News Briefing for Monday, June 9, 2008 It’s expected to reach 97 degrees outside the Cable 360 newsroom today. While it’s one thing to weekend in oppressive heat, it’s quite another to work in it. Good day.

Well, hallelujah, The NY Times has woken up to the realization that broadcasters are filling the airwaves with shows like CBS EliteXC Saturday Night Fights (borrowed from cable, by the way), while the cable networks are offering quality fare like The Closer, Mad Men and Saving Grace. In addition cable’s ratings are rising for series like these, as broadcast numbers remain flat. Only thing we object to in this otherwise uplifting piece for cable, is the notion that
cable’s been hatching a “sneaky plan to produce quality programming to get quality audiences.” [NYT]

Oh, and speaking of cable and broadcast, USA Today notes the migration of cable series to broadcast, including the aforementioned EliteXC Saturday Night Fights, The Bill Engvall Show—which gets an airing on CBS tonight before its second season begins on TBS Thursday—and Nashville Star, which goes from  CMT to NBC, among others.  [UST]

What a surprise. Comcast leaked to The Wall Street Journal. Today’s news is that Comcast’s Versus will announce a deal today for English-language rights to the Tour de France, according to “a person familiar with the details.” The 5-year, $27.5-million deal was signed with Amaury Sport Organisation, which organizes the doping scandal-ridden event. [WSJ]

The NY Times reports on the flip side of all-digital television, the slew of new digital subchannels offered via multicast by local broadcasters. You know, the ones that Kevin Martin says cable must carry. The Times’ headline—More Channels Are Coming. Will Anyone Be Watching?—says it all. The business of offering subchannels generally has been a bust, the paper says, but things could change for networks like RTN and LATV, it adds. [NYT]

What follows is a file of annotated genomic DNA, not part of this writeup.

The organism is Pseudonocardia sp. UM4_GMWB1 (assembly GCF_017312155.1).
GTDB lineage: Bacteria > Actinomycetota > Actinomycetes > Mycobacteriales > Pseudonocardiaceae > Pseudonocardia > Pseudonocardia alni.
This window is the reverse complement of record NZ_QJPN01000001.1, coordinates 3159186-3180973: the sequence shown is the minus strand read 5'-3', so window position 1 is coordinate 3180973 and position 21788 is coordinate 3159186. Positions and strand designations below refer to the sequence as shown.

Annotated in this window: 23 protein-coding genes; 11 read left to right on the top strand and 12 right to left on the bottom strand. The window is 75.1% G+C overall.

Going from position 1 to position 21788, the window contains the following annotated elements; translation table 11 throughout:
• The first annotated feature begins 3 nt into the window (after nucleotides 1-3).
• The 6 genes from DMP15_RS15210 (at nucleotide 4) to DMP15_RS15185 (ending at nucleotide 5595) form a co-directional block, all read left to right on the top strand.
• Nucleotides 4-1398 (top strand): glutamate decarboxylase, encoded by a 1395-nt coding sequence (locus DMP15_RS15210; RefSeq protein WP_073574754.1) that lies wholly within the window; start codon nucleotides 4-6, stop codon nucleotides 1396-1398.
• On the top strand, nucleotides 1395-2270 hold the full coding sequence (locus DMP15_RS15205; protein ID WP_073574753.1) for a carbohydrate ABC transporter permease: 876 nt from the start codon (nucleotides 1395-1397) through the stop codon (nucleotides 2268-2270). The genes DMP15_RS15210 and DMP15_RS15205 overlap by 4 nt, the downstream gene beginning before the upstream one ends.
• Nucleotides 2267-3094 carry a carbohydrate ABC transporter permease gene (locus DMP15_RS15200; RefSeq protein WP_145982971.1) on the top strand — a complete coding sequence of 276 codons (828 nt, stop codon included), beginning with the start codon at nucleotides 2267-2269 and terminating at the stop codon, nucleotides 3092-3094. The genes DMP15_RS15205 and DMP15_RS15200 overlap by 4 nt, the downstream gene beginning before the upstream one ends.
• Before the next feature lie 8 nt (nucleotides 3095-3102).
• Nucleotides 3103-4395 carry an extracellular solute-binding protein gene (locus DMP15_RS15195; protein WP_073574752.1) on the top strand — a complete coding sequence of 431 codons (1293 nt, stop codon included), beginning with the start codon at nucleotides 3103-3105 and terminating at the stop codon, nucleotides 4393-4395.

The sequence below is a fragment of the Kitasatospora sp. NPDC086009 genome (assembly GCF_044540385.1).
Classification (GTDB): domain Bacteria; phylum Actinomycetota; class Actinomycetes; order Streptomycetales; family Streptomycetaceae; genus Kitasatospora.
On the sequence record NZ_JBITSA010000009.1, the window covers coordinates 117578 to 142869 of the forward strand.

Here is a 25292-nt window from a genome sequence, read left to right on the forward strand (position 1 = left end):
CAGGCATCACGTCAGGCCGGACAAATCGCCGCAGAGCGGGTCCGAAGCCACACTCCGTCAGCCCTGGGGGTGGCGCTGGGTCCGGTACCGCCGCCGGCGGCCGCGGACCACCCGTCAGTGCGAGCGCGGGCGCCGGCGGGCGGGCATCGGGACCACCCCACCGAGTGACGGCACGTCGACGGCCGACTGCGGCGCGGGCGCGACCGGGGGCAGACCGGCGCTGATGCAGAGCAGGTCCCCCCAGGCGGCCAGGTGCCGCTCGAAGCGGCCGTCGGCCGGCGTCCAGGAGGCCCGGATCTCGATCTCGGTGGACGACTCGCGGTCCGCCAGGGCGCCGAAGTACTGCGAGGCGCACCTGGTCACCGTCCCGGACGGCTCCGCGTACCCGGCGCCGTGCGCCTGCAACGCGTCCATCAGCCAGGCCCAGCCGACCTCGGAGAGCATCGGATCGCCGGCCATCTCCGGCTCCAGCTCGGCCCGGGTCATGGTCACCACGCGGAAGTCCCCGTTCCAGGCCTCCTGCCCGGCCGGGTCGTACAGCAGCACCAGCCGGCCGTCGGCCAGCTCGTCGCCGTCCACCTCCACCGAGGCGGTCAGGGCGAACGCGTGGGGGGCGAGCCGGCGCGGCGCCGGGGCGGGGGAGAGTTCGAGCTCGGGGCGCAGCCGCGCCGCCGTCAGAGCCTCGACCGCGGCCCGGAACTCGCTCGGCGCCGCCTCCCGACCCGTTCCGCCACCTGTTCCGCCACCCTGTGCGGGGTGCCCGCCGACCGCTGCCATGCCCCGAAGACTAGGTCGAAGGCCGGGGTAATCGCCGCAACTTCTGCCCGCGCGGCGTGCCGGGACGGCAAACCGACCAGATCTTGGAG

The FCC launched a proceeding on the question of allowing video distributors to remotely block consumers from recording newly released movies on their DVRs, Ars Technica reports. The Motion Picture Association of America supports such blocking by Selectable Output Control. [AT]

Briefly Noted
The NY Times reports that the second-best-selling tee-shirt at reads: “Anderson Cooper, ‘you’re not my boo.’” [NYT]

#2 actors union AFTRA approved an agreement with studios late Friday that gives actors more residuals from Internet-distributed work, the AP reported Saturday. #1 union SAG remains in talks with studios. [WSJ] Today is the final day to nominate your company (or someone else’s) for CableFAX: The Magazine’s Top 10 Places to Work in Cable. Complete our online nomination form to let us know why your or someone else’s employer is the best.

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Friday’s top stories

The Daily


Municipalities Still Minding Broadband Gap

We’ve heard a lot from the ISPs, the FCC and Congressional leaders on the digital divide and various efforts to close it, but what about the towns and municipalities that are affected by it?

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